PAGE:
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How to Treat Dog Urine Spots on Grass – 3 Possible Ways

Written by: Nicole Cosgrove

Last Updated on April 5, 2024 by Dogster Team

Dog Pee on Grass

How to Treat Dog Urine Spots on Grass – 3 Possible Ways

Many homeowners view their lawns as their pride and joy, but your dog can quickly ruin your the hard work you have put into keeping your lawn lush and green. Your dog needs somewhere to go, after all, but urine-stained grass destroys the look of your beautiful lawn.

Fortunately, you have a few options to treat dog urine spots on grass and restore your lawn to its emerald glory. Check out these three possible ways to treat urine spots in this article.

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How to Treat Dog Urine Spots on Grass (3 Ways)

1. Treating the pH

Application Overly green spots, nitrogen-low soil, drought-prone climates
Use Ongoing
Difficulty Easy

If your dog’s urine creates spots that are greener than the surrounding lawn, those spots stick out like a sore thumb. This indicates a problem with the nutrients in the soil for your entire lawn, not a result of the urine. Dog urine contains high concentrations of nitrogen, which nourishes a deprived lawn and gives it a rich, green color.

Because of this, the best treatment is to supply your lawn with the nutrients it needs. Take a soil sample and have it tested for nitrogen concentration. If it shows that your soil is nitrogen-low, you can correct it with nitrogen-rich fertilizer. It takes a few months, and you may need to treat it continuously, especially if you’re in a drought-prone climate.

  • Addresses total lawn health
  • Simple correction
  • Restores the lawn’s beauty
  • Requires ongoing treatment
chow chow dog in the grass
Image Credit: Flower_Garden, Shutterstock

2. Treating Yellow or Brown Spots

Application Urine stains, dead grass
Use Ongoing
Difficulty Moderate

If your dog’s urine spots lead to yellow or brown spots, that means your lawn is dead or dying in those areas. Lawns that are dry or weak may be more susceptible to urine, but it can occur in healthy lawns, too. The best option is to heavily water the areas to rinse the urine salts away and let the soil and lawn take care of itself. But that is only effective in spots where the lawn is dying.

If the grass is dead, you need to repair it. The dead grass must be removed, then new seeds or sod planted in its place. Ideally, use an all-in-one remedy with water-conserving, drought-resistant grass seed and a professional-grade fertilizer to promote healthy growth in the area. Once planted, try to keep your dog away from the new growth areas to let them flourish.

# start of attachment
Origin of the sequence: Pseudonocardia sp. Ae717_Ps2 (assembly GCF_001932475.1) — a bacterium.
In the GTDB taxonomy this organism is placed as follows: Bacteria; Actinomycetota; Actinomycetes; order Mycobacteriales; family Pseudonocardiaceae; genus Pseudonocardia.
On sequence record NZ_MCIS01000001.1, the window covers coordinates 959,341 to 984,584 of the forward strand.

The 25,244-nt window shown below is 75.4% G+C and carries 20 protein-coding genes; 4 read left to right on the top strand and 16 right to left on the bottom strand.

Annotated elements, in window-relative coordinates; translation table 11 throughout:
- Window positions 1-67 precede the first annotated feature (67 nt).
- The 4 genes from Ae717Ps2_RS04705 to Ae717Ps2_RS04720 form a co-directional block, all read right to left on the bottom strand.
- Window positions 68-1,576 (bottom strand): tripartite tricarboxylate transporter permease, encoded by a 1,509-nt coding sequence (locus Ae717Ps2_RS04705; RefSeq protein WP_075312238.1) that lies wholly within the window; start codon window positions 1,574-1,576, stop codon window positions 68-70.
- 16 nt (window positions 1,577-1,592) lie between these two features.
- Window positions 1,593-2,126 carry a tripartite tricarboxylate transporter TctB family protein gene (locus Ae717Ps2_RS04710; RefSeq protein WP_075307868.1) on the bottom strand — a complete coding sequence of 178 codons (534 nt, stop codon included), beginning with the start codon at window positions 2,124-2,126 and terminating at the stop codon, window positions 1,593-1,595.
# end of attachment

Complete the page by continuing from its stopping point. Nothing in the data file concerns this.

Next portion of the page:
• Treats current urine damage
  • Corrects dying or dead grass
  • One-time treatment for dead grass
  • Requires ongoing watering to correct dying grass
  • Time-intensive to plant new grass

3. Prevent Urine Spots

Application Preventative
Use Ongoing
Difficulty Moderate

Once urine spots are corrected, the easiest solution is to prevent them from happening in the future. You can fence off an area of your yard and train your dog to relieve itself in that area. If you don’t want dead grass in the corner of your yard, you can use gravel, sand, or turf in the dog’s area.

Whatever substrate you use, make sure it’s safe for pet use. Choose pet-specific turf or pet-safe sand and gravel. Never use cocoa bean hulls, which are a beautiful mulch but can be toxic to your pet.

  • Prevents future stains
  • Reinforces good behavior
  • Easy to maintain
  • Time-intensive
Austrian black and tan hound-dog-eating-the-grass_Shutterstock_Wirestock Images
Image Credit: Wirestock Images, Shutterstock


Can I Use Supplements to Prevent Urine Stains?

Though many commercial products claim to prevent urine stains when added to your dog’s food, there’s no evidence that they’re effective. These are purported to change the nitrogen content or pH of the dog’s urine. In addition to being ineffective, these supplements may contain ingredients that can be toxic to pets or contribute to significant health concerns like bladder crystals and stones.



Keeping a dog means providing a place for it to relieve itself, which helps your house but can impact your lawn. If you’re concerned about dead or dying grass with yellow and brown stains, unusually bright green areas, or other dog urine problems with your lawn, try some of these methods to treat and prevent your lawn from being ruined by your pup’s urine habits.

Featured Image Credit: Ching Louis Liu, Shutterstock

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